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Keller Logistics, Inc. v. Navistar, Inc.

United States District Court, N.D. Ohio, Western Division

August 6, 2019

Keller Logistics Group, Inc., et al., Plaintiffs,
Navistar, Inc., Defendant.




         In April 2019, Defendant Navistar, Inc., removed this case from Ohio state court, following dismissal of the only non-diverse defendant (Doc. 1). Plaintiffs Keller Logistics Group, Inc., Thomas Keller Leasing Company, Inc., and Thomas Keller Trucking, Inc., move to remand (Doc. 4), citing the one-year limit for removal under 28 U.S.C. § 1446(c). Navistar opposes (Doc. 11). This Court heard argument at a Record Hearing (Doc. 16) and denied the Motion to Remand in an earlier Order (Doc. 17). This Opinion follows.


         Plaintiffs are Ohio corporations that own, operate, and lease a fleet of commercial trucks (Doc. 1-3 at 2-3). Navistar -- a Delaware corporation with its principal place of business in Illinois -- manufactures commercial trucks (Docs. 1 at 2; 1-3 at 3). Navistar distributes its trucks through authorized dealers like Defiance Truck Sales & Service, Inc. (the Dealer), which is based in Ohio (Doc. 1-3 at 2-3).

         In 2011 and 2012, Plaintiffs purchased or leased sixty-five Navistar trucks from the Dealer (id. at 4-5). The trucks allegedly began to break down shortly afterward (id. at 5). In 2015, Plaintiffs sued Navistar and the Dealer in Ohio state court (Doc. 11 at 7). Plaintiffs voluntarily dismissed the suit later in 2015 and refiled against the same defendants in 2016 (id.). Over the next two years and four months in state court, the case endured a motion for judgment on the pleadings, discovery, and a motion for summary judgment (Docs. 1 at 1-2; 4-1 at 5-7).

         In March 2019, as the summary judgment motion was pending in state court, Plaintiffs voluntarily dismissed the Dealer, leaving Navistar as the only defendant (Docs. 1 at 2; 11 at 7). Navistar removed, citing this Court's diversity jurisdiction (Doc. 1 at 2). Plaintiffs move to remand (Doc. 4).


         “Federal courts are courts of limited jurisdiction.” Kokkonen v. Guardian Life Ins. Co. of Am., 511 U.S. 375, 377 (1994). Under 28 U.S.C. § 1332(a), federal courts have jurisdiction over civil cases in which the amount in controversy exceeds $75, 000 and the parties are completely diverse. This diversity jurisdiction is designed “to protect out-of-state parties from the potential risk that local juries (or judges) would favor in-state parties.” Roberts v. Mars Petcare US, Inc., 874 F.3d 953, 956 (6th Cir. 2017).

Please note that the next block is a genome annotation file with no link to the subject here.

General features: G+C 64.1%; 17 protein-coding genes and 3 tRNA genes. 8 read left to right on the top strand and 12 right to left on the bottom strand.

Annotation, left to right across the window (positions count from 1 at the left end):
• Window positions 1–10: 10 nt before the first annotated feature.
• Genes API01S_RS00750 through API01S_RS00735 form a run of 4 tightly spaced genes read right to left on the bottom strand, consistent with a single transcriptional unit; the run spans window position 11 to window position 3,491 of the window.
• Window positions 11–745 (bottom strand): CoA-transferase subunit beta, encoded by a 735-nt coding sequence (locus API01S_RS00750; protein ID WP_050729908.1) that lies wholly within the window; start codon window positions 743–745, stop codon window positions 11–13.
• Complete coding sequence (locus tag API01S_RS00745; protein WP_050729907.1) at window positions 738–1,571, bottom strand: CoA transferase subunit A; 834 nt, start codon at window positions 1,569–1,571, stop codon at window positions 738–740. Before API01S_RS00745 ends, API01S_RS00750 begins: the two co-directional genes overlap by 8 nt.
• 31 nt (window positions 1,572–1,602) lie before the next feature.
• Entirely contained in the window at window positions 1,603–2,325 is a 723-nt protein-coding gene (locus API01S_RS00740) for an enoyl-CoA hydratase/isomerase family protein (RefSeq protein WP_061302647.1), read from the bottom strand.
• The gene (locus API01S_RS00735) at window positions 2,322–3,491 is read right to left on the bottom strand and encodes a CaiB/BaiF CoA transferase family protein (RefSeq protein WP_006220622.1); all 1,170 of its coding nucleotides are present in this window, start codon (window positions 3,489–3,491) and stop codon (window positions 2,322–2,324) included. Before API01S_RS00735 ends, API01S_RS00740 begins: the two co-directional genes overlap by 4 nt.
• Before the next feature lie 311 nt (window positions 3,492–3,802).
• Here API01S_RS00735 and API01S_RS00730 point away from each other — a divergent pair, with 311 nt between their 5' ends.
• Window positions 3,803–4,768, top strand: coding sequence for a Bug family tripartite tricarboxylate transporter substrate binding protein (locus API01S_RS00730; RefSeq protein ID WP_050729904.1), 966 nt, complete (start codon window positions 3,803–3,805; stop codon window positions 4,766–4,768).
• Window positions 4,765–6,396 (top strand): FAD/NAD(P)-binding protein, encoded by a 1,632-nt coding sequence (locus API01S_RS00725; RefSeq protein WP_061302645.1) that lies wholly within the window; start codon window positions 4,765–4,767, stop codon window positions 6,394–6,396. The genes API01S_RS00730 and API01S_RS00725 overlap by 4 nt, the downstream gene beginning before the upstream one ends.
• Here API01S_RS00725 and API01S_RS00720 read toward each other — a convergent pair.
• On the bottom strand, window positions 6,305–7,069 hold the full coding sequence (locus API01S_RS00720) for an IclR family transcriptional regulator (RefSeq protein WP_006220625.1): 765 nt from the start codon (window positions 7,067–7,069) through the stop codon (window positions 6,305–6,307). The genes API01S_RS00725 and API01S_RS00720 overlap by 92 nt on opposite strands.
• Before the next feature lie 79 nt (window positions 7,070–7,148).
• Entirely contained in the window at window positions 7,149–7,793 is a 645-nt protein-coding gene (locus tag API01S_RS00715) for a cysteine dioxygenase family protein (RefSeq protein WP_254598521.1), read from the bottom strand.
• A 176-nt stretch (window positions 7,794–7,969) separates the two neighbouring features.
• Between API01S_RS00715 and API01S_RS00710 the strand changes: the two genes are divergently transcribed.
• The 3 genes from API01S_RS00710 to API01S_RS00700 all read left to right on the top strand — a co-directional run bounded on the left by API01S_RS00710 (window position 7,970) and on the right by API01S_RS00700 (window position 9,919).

“While § 1332 allows plaintiffs to invoke the federal courts' diversity jurisdiction, § 1441 gives defendants a corresponding opportunity.” Lincoln Prop. Co. v. Roche, 546 U.S. 81, 89 (2005). So long as the federal court has jurisdiction, 28 U.S.C. § 1441(a) allows civil defendants to remove actions from state court to federal court. Where a defendant seeks to remove a case on the basis of diversity jurisdiction, the amount-in-controversy and complete-diversity conditions must exist at the time of removal. Williamson v. Aetna Life Ins. Co., 481 F.3d 369, 375 (6th Cir. 2007). If these conditions are not initially met but are later satisfied, a defendant may remove “within 30 days” of receiving notice that the case “has become removable.” 28 U.S.C. § 1446(b)(3). Such removal, however, typically cannot occur “more than 1 year after commencement of the action.” Id. § 1446(c)(1).

         Here, this case was not removable until March 2019, when Plaintiffs dismissed the Ohio-based Dealer. Navistar removed within thirty days. But because the case began in 2016 and removal did not occur until 2019, Navistar was far past the one-year limit for removal.

         The removal statute, however, contains an exception to the one-year limit. A defendant may remove a case beyond one year if “the district court finds that the plaintiff has acted in bad faith in order to prevent a defendant from removing the action.” 28 U.S.C. § 1446(c)(1). Navistar argues this exception applies here. Navistar specifically contends Plaintiffs joined the Dealer and kept it in the case beyond one year “for the sole and express purpose of avoiding federal jurisdiction” (Doc. 11 at 5).

         Bad-Faith Standard

         Congress added the bad-faith exception to the removal statute in 2011 as part of the Jurisdiction and Venue Clarification Act. Pub. L. No. 112-63, 125 Stat 758 (2011). District courts within the Sixth Circuit agree the bad-faith inquiry is “whether the plaintiff engaged in intentional conduct to deny the defendant the chance to remove the case to federal court.” Comer v. Schmitt, 2015 WL 5954589, at *2 (S.D. Ohio 2015), report and recommendation adopted, 2015 WL 7076634 (S.D. Ohio 2015). See also Williams v. 3M Co., 2018 WL 3084710, at *3 (E.D. Ky. 2018); Dutchmaid Logistics, Inc. v. Navistar, Inc., 2017 WL 1324610, at *2 (S.D. Ohio 2017), report and recommendation adopted, 2017 WL ...

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